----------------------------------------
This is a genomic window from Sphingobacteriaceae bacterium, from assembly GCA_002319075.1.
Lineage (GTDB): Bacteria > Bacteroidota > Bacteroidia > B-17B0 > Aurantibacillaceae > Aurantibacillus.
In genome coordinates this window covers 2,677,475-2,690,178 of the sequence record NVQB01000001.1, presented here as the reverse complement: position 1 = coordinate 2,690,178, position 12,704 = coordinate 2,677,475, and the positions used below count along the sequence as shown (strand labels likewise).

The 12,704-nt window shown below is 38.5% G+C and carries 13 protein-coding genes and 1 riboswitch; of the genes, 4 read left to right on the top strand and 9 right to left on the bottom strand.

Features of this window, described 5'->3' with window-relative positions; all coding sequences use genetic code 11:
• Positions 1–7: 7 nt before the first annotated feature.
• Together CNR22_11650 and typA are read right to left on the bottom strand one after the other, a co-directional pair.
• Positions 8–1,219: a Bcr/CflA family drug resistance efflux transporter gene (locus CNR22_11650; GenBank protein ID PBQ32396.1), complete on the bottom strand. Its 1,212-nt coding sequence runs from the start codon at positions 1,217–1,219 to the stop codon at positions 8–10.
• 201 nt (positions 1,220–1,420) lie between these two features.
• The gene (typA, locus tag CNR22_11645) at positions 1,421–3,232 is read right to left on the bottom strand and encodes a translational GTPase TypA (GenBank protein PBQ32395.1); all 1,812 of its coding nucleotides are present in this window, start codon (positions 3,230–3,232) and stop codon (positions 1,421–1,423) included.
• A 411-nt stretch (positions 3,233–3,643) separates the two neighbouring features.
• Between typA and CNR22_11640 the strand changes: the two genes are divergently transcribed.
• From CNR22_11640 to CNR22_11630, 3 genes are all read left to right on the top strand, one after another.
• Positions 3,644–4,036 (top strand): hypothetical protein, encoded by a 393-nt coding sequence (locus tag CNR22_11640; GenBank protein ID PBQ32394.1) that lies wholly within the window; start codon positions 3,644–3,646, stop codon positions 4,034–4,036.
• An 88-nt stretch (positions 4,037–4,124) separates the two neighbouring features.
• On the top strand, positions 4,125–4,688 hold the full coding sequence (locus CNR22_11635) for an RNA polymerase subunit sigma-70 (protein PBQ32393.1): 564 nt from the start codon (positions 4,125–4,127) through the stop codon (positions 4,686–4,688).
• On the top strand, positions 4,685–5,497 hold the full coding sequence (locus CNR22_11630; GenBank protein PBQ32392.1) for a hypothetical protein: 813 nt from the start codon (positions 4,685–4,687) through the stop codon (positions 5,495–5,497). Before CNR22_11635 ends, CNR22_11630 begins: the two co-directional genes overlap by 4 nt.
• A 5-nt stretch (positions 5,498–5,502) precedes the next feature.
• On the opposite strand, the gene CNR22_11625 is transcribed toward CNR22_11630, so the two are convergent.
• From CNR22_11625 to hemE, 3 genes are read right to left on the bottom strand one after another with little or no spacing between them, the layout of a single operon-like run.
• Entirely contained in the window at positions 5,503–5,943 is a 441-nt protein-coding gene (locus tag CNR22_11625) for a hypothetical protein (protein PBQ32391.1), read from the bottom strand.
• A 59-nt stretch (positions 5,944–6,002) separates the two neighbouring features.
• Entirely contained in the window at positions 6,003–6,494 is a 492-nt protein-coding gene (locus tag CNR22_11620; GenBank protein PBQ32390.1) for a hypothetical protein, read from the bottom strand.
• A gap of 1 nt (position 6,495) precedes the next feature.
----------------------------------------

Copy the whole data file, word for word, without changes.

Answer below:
This is a genomic window from Sphingobacteriaceae bacterium, from assembly GCA_002319075.1.
Lineage (GTDB): Bacteria > Bacteroidota > Bacteroidia > B-17B0 > Aurantibacillaceae > Aurantibacillus.
In genome coordinates this window covers 2,677,475-2,690,178 of the sequence record NVQB01000001.1, presented here as the reverse complement: position 1 = coordinate 2,690,178, position 12,704 = coordinate 2,677,475, and the positions used below count along the sequence as shown (strand labels likewise).

The 12,704-nt window shown below is 38.5% G+C and carries 13 protein-coding genes and 1 riboswitch; of the genes, 4 read left to right on the top strand and 9 right to left on the bottom strand.

Features of this window, described 5'->3' with window-relative positions; all coding sequences use genetic code 11:
• Positions 1–7: 7 nt before the first annotated feature.
• Together CNR22_11650 and typA are read right to left on the bottom strand one after the other, a co-directional pair.
• Positions 8–1,219: a Bcr/CflA family drug resistance efflux transporter gene (locus CNR22_11650; GenBank protein ID PBQ32396.1), complete on the bottom strand. Its 1,212-nt coding sequence runs from the start codon at positions 1,217–1,219 to the stop codon at positions 8–10.
• 201 nt (positions 1,220–1,420) lie between these two features.
• The gene (typA, locus tag CNR22_11645) at positions 1,421–3,232 is read right to left on the bottom strand and encodes a translational GTPase TypA (GenBank protein PBQ32395.1); all 1,812 of its coding nucleotides are present in this window, start codon (positions 3,230–3,232) and stop codon (positions 1,421–1,423) included.
• A 411-nt stretch (positions 3,233–3,643) separates the two neighbouring features.
• Between typA and CNR22_11640 the strand changes: the two genes are divergently transcribed.
• From CNR22_11640 to CNR22_11630, 3 genes are all read left to right on the top strand, one after another.
• Positions 3,644–4,036 (top strand): hypothetical protein, encoded by a 393-nt coding sequence (locus tag CNR22_11640; GenBank protein ID PBQ32394.1) that lies wholly within the window; start codon positions 3,644–3,646, stop codon positions 4,034–4,036.
• An 88-nt stretch (positions 4,037–4,124) separates the two neighbouring features.
• On the top strand, positions 4,125–4,688 hold the full coding sequence (locus CNR22_11635) for an RNA polymerase subunit sigma-70 (protein PBQ32393.1): 564 nt from the start codon (positions 4,125–4,127) through the stop codon (positions 4,686–4,688).
• On the top strand, positions 4,685–5,497 hold the full coding sequence (locus CNR22_11630; GenBank protein PBQ32392.1) for a hypothetical protein: 813 nt from the start codon (positions 4,685–4,687) through the stop codon (positions 5,495–5,497). Before CNR22_11635 ends, CNR22_11630 begins: the two co-directional genes overlap by 4 nt.
• A 5-nt stretch (positions 5,498–5,502) precedes the next feature.
• On the opposite strand, the gene CNR22_11625 is transcribed toward CNR22_11630, so the two are convergent.
• From CNR22_11625 to hemE, 3 genes are read right to left on the bottom strand one after another with little or no spacing between them, the layout of a single operon-like run.
• Entirely contained in the window at positions 5,503–5,943 is a 441-nt protein-coding gene (locus tag CNR22_11625) for a hypothetical protein (protein PBQ32391.1), read from the bottom strand.
• A 59-nt stretch (positions 5,944–6,002) separates the two neighbouring features.
• Entirely contained in the window at positions 6,003–6,494 is a 492-nt protein-coding gene (locus tag CNR22_11620; GenBank protein PBQ32390.1) for a hypothetical protein, read from the bottom strand.
• A gap of 1 nt (position 6,495) precedes the next feature.